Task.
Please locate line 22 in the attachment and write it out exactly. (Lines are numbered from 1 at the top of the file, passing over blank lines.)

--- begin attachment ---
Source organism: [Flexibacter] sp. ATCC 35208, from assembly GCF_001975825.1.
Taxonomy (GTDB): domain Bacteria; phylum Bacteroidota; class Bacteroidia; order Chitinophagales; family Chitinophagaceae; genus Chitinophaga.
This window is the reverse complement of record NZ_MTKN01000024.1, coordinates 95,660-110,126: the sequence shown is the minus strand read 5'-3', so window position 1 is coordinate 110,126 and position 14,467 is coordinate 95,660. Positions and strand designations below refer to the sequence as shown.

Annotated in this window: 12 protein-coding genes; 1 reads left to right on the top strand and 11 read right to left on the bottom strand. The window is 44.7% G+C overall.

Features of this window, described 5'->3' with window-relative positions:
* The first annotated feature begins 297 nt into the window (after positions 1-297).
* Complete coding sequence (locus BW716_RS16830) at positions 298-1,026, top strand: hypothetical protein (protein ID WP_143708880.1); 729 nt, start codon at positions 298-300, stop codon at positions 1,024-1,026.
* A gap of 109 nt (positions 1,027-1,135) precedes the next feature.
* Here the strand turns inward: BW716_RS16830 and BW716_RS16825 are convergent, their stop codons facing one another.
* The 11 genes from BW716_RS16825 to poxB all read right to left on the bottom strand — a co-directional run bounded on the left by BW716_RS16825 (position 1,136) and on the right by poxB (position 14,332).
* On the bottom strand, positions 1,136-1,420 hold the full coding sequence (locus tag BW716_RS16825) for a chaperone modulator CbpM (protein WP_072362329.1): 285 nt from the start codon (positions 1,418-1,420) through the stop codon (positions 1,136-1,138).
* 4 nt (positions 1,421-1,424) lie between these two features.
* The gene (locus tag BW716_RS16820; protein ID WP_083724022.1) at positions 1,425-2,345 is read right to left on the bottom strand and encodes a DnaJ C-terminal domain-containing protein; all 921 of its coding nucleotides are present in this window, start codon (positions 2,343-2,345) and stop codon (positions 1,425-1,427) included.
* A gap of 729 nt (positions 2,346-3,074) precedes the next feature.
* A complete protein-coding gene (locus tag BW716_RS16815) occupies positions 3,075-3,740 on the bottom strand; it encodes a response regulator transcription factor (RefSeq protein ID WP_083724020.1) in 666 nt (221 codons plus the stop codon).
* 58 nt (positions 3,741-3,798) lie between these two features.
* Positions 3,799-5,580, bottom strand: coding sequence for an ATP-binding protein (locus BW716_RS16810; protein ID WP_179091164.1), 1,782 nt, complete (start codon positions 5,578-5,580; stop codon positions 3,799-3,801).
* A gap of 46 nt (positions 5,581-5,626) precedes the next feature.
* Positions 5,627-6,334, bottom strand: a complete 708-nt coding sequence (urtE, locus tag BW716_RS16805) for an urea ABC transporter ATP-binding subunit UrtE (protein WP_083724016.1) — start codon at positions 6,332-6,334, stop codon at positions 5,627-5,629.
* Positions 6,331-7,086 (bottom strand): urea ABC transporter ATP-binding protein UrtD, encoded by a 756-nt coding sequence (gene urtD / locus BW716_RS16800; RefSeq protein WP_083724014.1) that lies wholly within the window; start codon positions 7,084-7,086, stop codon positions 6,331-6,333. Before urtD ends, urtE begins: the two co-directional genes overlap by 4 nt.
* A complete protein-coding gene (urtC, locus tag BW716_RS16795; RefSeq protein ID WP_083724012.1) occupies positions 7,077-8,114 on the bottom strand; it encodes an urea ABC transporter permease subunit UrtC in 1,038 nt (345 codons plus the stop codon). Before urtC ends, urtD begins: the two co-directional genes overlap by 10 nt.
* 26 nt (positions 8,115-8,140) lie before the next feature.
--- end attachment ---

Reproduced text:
* 26 nt (positions 8,115-8,140) lie before the next feature.